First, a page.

Boost for India’s telecom security: New directive cuts reliance on foreign equipment
Service providers will have to purchase equipment from trusted sources
The new directive has integrated the objective of achieving supply chain security in the telecom sector with the all-important Atmanirbhar Bharat mission,says Director General of the Manohar Parrikar Institute for Defence Studies and Analyses, Sujan Chinoy says in his write up in The Times of India.
The main purpose is to identify “Trusted Sources” both Indian and foreign and to mandate procurement of certain telecom equipment by telecom service providers (TSPs) only from vendors that have been certified by the designated authority (DA).
Calling the decision of the government to maintain the integrity of the supply chain in the telecom sector a welcome step, long in the making, Chinoy adds that the TSPs will avoid compromising the security of the network they operate by sourcing only from the approved list of “Trusted Sources” and “Trusted Products”.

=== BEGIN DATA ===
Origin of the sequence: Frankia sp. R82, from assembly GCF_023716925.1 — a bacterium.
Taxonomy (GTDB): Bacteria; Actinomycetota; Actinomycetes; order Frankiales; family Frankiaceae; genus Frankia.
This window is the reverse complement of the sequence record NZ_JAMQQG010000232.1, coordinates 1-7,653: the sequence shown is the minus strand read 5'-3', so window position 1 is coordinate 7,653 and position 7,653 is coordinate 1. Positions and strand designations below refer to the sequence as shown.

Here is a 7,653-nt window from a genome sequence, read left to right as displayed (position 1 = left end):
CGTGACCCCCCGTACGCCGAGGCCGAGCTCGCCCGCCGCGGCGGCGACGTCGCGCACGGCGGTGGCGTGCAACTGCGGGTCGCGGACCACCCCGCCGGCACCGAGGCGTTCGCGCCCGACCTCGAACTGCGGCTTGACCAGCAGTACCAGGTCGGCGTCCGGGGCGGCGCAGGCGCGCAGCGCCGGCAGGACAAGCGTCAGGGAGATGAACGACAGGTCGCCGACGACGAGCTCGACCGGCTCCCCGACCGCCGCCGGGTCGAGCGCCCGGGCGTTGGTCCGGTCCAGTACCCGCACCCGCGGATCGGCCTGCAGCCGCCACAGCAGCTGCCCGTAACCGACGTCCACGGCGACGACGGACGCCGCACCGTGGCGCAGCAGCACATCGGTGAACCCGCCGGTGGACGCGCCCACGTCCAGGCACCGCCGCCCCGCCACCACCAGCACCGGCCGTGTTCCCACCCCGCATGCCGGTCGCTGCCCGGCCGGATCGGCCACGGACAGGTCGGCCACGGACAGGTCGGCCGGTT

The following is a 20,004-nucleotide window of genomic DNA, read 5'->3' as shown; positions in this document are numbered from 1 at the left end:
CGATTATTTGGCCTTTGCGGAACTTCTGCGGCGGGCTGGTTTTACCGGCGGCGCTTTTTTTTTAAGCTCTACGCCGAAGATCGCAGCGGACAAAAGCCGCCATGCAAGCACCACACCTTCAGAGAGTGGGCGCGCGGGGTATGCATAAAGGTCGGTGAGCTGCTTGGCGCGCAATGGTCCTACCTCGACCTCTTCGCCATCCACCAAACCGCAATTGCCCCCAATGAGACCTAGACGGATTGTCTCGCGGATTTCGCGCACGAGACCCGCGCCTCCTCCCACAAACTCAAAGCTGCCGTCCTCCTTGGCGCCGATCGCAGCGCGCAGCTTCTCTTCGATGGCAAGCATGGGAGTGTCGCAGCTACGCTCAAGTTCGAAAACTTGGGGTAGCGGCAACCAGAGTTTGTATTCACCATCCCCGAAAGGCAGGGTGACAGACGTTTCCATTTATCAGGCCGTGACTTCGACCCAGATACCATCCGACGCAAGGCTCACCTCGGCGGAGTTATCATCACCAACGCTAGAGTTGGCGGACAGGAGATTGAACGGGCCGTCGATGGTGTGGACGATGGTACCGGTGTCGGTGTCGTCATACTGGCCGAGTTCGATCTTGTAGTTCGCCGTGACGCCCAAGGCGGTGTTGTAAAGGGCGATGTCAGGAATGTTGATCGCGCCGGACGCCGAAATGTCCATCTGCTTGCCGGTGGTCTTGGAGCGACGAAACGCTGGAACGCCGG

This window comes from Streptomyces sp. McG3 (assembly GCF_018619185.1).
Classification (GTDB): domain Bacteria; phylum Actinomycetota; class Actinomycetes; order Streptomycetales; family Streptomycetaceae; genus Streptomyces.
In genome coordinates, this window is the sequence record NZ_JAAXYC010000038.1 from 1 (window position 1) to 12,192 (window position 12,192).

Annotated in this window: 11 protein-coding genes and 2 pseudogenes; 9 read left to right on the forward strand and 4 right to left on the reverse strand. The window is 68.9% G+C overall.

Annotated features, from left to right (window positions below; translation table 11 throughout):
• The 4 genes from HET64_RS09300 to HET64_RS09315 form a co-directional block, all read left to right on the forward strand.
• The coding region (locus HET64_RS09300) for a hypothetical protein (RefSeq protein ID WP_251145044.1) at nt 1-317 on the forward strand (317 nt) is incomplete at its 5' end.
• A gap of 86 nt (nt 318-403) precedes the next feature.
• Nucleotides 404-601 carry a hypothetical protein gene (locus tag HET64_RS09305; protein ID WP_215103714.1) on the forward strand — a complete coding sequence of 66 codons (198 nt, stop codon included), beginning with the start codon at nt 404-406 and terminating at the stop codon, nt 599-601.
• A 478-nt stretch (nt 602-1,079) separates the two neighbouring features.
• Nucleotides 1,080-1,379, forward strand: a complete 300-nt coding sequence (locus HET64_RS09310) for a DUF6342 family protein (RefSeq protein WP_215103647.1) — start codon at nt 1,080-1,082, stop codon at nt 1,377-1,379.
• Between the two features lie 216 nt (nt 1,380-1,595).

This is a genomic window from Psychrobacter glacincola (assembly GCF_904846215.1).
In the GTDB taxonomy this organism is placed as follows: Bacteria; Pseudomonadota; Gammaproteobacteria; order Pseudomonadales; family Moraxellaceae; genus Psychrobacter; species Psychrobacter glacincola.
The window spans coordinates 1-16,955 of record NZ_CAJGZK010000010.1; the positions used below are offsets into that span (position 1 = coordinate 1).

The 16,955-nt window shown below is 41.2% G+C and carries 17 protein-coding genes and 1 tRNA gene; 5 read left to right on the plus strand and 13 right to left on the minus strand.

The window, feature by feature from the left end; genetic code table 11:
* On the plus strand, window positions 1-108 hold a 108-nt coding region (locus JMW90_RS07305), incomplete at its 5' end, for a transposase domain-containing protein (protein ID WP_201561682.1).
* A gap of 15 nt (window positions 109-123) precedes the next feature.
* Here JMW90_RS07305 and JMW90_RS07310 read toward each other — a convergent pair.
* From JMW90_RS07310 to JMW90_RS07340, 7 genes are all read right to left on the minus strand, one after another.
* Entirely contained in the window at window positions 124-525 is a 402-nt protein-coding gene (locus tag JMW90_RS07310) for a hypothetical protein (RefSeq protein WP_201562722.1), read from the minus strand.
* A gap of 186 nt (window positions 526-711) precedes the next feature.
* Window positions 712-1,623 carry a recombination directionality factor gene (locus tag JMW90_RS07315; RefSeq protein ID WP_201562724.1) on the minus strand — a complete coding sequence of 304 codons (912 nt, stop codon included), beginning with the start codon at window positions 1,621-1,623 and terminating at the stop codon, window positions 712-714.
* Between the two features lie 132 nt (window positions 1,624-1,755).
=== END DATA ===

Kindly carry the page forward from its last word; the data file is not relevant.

Pointing at the Chinese companies such as Huawei and ZTE, Chinoy says that the new directive will eliminate dubious foreign suppliers whose products have been suspected of harboring backdoors and vulnerabilities that could be misused during hostilities.
Several countries around the world already have such regulations in place or are in the process of putting in place such a framework. In May 2019, President Donald Trump had signed an executive order declaring a national emergency, barring US companies from using telecom equipment made by firms deemed to be posing a national security risk.
The US has also set up the Clean Network Initiative in 2020 to “implement internationally accepted digital trust standards across a coalition of trusted partners”.
Concluding the article, Chinoy points out that India should rely more on indigenously manufactured telecom equipment. The recent directive is a much-needed step in that direction. It will help India better protect the confidentiality and integrity of its telecommunications networks while facilitating ‘data in motion,’ he says.